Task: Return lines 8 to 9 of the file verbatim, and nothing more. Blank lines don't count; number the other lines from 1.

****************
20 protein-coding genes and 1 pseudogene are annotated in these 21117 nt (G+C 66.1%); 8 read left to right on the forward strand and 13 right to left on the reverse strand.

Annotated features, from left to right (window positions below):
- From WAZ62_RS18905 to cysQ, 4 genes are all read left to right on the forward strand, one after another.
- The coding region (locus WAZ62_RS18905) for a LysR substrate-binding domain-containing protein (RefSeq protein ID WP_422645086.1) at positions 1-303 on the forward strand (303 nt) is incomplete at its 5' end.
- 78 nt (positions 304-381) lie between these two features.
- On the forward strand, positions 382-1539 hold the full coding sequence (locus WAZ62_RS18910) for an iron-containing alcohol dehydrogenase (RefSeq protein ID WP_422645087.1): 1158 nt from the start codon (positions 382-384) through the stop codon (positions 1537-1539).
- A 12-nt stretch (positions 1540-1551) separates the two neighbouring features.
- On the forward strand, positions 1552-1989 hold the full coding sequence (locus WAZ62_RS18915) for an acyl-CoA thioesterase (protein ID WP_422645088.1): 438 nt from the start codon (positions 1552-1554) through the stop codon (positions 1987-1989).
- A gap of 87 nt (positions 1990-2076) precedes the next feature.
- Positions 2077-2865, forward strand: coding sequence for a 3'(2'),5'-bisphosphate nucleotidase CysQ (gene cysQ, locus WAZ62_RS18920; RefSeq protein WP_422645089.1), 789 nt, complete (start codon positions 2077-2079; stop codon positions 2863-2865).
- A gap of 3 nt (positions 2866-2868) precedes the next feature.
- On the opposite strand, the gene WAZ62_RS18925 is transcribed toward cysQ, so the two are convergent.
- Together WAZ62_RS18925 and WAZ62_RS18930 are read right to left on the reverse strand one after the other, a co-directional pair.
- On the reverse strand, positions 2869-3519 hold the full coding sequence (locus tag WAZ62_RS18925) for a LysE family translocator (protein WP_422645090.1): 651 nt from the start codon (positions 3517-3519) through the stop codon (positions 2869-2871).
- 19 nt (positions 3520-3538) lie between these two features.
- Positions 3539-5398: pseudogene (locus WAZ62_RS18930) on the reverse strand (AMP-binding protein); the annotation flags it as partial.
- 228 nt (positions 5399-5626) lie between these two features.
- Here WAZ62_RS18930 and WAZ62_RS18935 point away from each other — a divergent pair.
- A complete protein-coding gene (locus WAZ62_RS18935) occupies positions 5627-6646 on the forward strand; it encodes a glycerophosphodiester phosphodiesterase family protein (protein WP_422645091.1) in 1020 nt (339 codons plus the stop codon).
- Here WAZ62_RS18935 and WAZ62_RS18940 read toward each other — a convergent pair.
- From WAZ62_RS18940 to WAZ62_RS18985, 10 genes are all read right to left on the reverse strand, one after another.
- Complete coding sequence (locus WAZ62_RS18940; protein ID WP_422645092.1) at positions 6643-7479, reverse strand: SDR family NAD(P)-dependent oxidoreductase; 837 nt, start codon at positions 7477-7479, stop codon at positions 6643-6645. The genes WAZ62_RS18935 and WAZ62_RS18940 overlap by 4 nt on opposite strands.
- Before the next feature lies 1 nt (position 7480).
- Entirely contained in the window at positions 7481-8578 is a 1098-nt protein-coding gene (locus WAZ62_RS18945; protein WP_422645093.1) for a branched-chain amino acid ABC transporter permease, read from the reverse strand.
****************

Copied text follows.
- On the forward strand, positions 1552-1989 hold the full coding sequence (locus WAZ62_RS18915) for an acyl-CoA thioesterase (protein ID WP_422645088.1): 438 nt from the start codon (positions 1552-1554) through the stop codon (positions 1987-1989).
- A gap of 87 nt (positions 1990-2076) precedes the next feature.